Merchants can no longer ignore Strong Customer Authentication. Having been put off during the pandemic in favour of more pressing issues (like the reduced number of customers to authenticate), it’s time for businesses to pay attention to the fraud-fighting requirement issues as part of the Revised Payment Services Directive (PSD2).

Data from Barclaycard Payments, which processes £1 in every £3 spent on credit and debit cards in the UK, shows that many online businesses are still not fully compliant with the new Strong Customer Authentication (SCA) regulation and lose out on £4.3 million worth of sales every day as a result.

To remind you, 3D Secure has been with us for more than 20 years. It was introduced as a means of combatting online-purchase fraud, and it was functional. But it was far from user-friendly. After all, this was a tool created in an era before smartphones.

If a bank card issuer thought a purchase suspicious, the cardholder was asked for a static password. Many users regularly forgot their passwords or had to dive through paperwork to find them. Furthermore, being static, the passwords became prime targets for hacking.

It was a convoluted process, often leading many customers to abandon their purchase altogether. 3D Secure v2 or EMV 3DS – 3DS1’s successor – has been introduced to be more user-friendly and more secure, using two-factor authentication.

Instead of a static password, the user is asked to enter a one-time passcode sent directly to their phone or verify their identity with a fingerprint or face scan. From the cardholder’s point of view, the authorisation process has become simpler.

From the bank’s perspective, it has also become more secure; even if the user’s card details are fraudulently obtained, it is less likely that a fraudster would also have access to the cardholder’s 3DS pin or one-time passcode.

In October 2022, 3D Secure v1 is being retired. So, to avoid the industry logjam in development, registration, and testing, card-accepting businesses should move to 3DSv2 as soon as possible or risk losing business.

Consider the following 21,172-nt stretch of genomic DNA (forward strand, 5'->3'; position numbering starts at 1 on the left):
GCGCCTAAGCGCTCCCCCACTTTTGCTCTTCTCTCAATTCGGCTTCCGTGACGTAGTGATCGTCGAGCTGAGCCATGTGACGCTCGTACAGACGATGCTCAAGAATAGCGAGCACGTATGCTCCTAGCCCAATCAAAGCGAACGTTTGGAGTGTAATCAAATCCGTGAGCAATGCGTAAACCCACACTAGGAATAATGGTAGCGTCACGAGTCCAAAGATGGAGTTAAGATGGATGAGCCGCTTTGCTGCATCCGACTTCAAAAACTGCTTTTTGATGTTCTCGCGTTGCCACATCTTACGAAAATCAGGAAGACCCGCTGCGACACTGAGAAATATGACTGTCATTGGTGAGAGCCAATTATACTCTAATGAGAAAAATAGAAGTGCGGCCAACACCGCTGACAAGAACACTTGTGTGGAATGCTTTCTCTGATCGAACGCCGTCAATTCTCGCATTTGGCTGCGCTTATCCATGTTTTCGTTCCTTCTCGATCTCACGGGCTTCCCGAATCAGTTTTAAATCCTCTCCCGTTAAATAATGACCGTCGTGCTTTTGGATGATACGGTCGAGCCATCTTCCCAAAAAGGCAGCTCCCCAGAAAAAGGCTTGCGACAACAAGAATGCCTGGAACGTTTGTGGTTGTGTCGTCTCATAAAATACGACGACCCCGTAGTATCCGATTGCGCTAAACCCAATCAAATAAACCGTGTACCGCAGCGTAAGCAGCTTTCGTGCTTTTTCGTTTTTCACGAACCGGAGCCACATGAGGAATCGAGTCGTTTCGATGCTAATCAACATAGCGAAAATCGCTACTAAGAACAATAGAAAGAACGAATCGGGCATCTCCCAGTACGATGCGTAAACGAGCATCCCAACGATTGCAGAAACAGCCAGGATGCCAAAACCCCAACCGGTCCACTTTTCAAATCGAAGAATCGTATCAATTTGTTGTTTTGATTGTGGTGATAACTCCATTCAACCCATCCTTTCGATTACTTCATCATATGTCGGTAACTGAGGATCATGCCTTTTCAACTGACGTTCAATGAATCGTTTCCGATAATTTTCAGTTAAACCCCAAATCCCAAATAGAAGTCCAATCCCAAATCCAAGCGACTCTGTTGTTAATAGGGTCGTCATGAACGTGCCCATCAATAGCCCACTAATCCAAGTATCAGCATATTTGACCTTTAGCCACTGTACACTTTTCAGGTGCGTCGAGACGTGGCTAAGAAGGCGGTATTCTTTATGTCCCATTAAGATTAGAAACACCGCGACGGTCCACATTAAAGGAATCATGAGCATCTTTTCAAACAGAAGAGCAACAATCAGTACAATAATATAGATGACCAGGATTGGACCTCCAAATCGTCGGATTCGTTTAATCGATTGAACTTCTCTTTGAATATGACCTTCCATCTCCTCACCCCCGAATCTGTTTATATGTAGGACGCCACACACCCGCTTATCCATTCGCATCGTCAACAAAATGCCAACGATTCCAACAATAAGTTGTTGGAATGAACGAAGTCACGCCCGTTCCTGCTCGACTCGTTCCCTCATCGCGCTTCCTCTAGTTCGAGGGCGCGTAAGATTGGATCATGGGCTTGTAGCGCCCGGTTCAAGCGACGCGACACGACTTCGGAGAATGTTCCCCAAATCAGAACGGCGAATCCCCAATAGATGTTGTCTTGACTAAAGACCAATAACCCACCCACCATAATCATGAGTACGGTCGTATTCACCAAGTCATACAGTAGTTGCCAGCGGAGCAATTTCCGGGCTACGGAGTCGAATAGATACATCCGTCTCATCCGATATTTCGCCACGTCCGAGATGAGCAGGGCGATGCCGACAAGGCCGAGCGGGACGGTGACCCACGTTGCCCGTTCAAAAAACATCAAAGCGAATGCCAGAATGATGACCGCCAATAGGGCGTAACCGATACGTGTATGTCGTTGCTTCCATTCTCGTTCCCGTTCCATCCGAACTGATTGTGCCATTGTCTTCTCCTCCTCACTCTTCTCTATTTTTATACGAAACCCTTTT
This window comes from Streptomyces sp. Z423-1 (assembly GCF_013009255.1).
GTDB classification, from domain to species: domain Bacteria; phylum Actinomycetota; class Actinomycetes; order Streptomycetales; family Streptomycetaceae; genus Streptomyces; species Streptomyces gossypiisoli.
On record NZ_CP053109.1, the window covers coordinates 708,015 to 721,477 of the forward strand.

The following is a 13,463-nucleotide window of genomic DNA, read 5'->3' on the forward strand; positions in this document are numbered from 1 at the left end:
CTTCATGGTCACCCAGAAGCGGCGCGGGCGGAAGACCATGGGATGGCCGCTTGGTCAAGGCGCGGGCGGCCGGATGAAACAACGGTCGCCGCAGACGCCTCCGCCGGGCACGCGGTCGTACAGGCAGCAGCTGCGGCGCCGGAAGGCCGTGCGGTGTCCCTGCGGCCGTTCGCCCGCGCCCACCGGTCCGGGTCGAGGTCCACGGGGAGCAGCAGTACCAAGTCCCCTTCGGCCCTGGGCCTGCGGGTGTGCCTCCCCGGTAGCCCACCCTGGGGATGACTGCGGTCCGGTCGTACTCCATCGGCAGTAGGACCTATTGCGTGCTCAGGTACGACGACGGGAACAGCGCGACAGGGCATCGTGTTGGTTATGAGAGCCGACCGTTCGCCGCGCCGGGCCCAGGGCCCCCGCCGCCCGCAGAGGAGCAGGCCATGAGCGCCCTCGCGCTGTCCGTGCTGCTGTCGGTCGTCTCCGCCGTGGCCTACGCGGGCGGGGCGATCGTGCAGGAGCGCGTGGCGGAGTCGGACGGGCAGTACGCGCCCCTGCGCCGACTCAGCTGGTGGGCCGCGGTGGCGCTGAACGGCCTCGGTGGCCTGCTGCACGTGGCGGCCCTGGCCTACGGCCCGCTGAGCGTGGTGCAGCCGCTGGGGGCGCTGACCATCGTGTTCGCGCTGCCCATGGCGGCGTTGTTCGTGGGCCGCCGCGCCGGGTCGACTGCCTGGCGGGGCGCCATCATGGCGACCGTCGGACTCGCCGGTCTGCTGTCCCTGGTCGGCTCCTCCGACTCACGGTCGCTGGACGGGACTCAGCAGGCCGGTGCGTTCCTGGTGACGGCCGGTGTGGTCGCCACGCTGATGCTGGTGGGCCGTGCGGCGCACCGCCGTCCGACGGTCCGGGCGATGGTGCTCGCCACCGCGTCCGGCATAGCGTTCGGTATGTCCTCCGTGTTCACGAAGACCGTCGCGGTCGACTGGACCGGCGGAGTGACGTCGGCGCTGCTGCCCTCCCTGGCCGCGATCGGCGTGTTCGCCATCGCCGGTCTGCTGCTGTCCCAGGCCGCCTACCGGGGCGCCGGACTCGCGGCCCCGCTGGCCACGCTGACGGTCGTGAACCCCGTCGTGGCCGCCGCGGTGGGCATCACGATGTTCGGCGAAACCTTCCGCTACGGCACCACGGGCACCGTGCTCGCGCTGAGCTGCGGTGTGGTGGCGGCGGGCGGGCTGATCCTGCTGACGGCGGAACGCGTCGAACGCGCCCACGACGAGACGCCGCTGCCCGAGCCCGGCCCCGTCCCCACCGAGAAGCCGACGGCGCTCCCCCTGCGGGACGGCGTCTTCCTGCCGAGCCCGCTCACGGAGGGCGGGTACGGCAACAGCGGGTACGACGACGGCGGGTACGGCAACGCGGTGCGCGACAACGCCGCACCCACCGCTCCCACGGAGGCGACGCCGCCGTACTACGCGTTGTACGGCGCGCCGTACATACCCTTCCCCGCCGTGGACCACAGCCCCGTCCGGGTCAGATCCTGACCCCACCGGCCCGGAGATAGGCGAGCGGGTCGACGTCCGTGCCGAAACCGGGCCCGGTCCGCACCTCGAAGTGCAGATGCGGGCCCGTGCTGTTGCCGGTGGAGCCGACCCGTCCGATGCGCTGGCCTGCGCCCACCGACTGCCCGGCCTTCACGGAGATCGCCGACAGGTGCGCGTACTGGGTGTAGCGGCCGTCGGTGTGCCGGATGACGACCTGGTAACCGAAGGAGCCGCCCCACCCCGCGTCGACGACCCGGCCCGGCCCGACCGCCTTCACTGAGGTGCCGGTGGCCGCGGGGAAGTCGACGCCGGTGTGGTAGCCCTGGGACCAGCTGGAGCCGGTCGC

But is there was another way to securely authorise online payments?

Yes. And it may be cheaper.

Introducing open banking

The revolutionary way to pay for things.

In the existing model, the cardholder enters their card details into the merchant’s website. Alternatively, that merchant may have stored those card details from a previous purchase. Despite the help of 3DSV2, that model can be time-consuming. (We’ve all had to hunt around the house for our wallets to get the three-digit security code off the back of our credit cards.) By giving the website card details to store, it can also be a security nightmare for banks; what if the website doesn’t have appropriate levels of security? A hacker could come along and steal the details for their own use.

By using open banking, the purchase simply selects their bank from a drop-down box, biometrically confirms it’s them (with a fingerprint or face recognition via the bank’s app) and the payment is sent and settled instantly.

It doesn’t matter if it’s a regular merchant or a first-time purchase, the buyer doesn’t need a banking card to pay.

But why are retail banks keeping open banking a secret?

It might be because with every purchase made using their cards, the bank gets an interchange fee, anywhere between 0.2% and 1.7%. Added up, that can be quite a substantial amount to be losing if everyone switched to open banking.

When was the last time you assessed your payment services? Talk to our specialists today about the technology and methods shaking up the sector and how they could benefit your business.